A new government programme for culture includes completing major investments, funds for heritage protection and a public online domain.
Author: Dorota Ilczuk, Malgorzata Nowak, Ewa Bender
One can identify two basic periods that characterise the development of Polish cultural policy in the last 60 years. Distinguishing features of the first period – real socialism – include limited sovereignty, a one-party system and a planned economy. The second period – liberal democracy and market economy – recovered Polish independence, introduced parliamentary democracy and principles for a market economy. 1989 is the watershed year that marked the shift between these two periods and the year when the first democratic parliamentary election was held in post-communist Poland.
Before 1989, cultural activities were organised under a system characterised by a high level of centralisation, institutionalisation and a monopoly of state property. Decisions made on the development of cultural activities were strongly politicised and the creative arts were under political censorship. The principles of cultural policy were created by both the Ministry of Culture and Arts and the Cultural Division of the Central Committee of the PZPR (Polish Communist Party). At the same time the growth rate of public cultural expenditure was higher than the growth rate of the GDP, which gave the state legitimacy to act in this field. The "Fund of Development for Culture" was established in 1982 as a means to secure this position. Between 1982 and 1989, expenditure on culture within the overall state budget rose from 1.25% to 1.81%. This relatively high level of public funding for culture enabled wider access to cultural goods and services and a feeling that professional stabilisation for artists working conditions was being achieved.
After 1989, Poland underwent a process of political and economic transformation and the state re-established its new responsibilities with a social character. Those responsibilities were formulated in the introduction to the Constitution of the Republic of Poland. Article 73 directly refers to the field of culture and states that everyone is granted the right of freedom of creation, to conduct scientific research and announce their results, freedom of education and use of cultural assets.
The new principles for organising and financing cultural activities were formulated in 1993 and presented in the governmental document entitled The Principles of State Cultural Policy. According to this document, the Polish government should:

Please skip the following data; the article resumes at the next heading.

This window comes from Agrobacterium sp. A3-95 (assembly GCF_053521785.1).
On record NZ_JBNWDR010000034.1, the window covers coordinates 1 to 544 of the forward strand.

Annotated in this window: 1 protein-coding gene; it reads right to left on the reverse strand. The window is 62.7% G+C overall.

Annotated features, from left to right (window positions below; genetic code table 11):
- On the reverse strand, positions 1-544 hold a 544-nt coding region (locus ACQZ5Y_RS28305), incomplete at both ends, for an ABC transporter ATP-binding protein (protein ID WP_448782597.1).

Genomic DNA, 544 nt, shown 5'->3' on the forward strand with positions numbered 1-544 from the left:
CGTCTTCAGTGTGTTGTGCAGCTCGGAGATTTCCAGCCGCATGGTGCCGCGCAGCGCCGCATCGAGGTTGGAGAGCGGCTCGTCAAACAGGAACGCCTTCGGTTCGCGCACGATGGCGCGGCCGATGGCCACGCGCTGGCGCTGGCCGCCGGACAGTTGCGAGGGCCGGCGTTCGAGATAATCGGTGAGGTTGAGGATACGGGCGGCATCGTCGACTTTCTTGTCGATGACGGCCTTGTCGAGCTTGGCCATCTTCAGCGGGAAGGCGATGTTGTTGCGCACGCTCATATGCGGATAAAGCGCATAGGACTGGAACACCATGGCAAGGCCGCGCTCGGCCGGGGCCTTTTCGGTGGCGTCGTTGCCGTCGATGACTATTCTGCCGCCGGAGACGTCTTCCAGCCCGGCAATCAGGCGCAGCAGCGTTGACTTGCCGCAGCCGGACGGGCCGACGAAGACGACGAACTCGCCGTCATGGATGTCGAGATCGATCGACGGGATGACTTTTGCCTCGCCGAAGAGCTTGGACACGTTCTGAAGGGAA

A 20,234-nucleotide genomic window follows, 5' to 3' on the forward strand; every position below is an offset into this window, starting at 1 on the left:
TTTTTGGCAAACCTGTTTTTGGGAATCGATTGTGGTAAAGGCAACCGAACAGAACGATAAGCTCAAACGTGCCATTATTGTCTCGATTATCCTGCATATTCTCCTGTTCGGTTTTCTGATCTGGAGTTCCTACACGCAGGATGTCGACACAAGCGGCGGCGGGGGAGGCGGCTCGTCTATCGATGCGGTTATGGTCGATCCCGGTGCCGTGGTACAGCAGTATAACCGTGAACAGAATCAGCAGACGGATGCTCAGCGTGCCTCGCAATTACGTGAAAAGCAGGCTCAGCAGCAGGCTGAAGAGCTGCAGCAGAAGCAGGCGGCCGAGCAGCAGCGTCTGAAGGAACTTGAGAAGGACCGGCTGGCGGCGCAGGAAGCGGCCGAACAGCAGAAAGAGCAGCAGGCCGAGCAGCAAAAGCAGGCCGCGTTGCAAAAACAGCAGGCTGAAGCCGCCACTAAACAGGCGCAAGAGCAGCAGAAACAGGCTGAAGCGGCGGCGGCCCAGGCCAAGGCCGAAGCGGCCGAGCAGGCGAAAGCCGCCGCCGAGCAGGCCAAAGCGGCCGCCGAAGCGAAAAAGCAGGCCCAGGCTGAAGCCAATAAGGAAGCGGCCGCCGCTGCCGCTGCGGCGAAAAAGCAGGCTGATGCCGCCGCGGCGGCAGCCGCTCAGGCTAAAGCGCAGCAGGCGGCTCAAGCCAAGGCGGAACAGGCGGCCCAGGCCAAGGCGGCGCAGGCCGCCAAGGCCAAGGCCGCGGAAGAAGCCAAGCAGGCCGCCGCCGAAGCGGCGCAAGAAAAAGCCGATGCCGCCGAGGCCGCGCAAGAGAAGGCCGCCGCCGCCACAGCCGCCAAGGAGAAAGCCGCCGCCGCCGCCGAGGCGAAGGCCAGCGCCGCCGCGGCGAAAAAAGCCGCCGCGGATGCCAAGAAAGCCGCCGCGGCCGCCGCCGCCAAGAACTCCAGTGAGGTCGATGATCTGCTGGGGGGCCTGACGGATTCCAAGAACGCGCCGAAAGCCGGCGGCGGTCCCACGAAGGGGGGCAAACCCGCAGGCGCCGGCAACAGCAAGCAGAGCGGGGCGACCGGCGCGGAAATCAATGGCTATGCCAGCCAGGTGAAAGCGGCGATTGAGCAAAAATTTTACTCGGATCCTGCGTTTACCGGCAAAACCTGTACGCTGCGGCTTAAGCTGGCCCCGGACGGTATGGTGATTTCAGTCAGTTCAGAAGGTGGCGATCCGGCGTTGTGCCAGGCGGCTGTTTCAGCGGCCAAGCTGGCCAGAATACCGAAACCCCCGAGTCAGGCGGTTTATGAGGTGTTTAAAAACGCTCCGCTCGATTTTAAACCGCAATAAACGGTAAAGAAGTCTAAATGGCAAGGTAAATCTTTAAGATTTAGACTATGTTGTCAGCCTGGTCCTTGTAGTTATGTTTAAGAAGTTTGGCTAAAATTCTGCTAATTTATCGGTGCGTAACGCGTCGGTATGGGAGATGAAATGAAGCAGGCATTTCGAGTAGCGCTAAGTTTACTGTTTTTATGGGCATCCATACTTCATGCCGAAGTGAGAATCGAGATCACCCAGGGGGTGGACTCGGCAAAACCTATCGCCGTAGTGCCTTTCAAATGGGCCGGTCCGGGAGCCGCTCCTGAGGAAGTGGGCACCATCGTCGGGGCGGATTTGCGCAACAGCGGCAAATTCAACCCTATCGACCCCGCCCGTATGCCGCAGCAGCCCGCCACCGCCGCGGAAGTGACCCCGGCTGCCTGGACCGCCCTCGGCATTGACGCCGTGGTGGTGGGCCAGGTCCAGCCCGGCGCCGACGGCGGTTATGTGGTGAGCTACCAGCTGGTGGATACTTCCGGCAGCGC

Cultural policy should therefore achieve the following goals:
These goals are in support of the principles formulated in 1993.
Cultural policy priorities established by the Ministry of Culture for the newly established democracy were published in 1995. The three most important areas for state support were identified as books, the protection of national heritage and cultural education.
In 1998, a general framework was presented which identified the major directions and activities of the Ministry of Culture and Arts in the following areas:
In 1999, the Directions of Cultural Policy of the State / Government was published and described the basic duties of the state in the following areas:
Priorities established in 1998 and 1999 were carried out by the government with different levels of success. There were some concerns voiced over the long list of priorities and that they were being mixed up with principles. In fact, while there were several priorities listed, in practice, there were no priorities at all.
The years 2001 and 2002 can be considered a turning point when the Minister of Culture Andrzej CeliÅ„ski's programme of reforms became the subject of consultations. The programme included comprehensive changes in the organisational and financial system for Polish culture. New sources of financing for culture were also proposed including financing culture from state lottery funds, which was eventually introduced. Still, the attempt to reform the general system of financing and organising the cultural sector turned out to be unsuccessful.
The following Minister of Culture, Waldemar DÄ…browski, specified new priorities for 2003 as follows: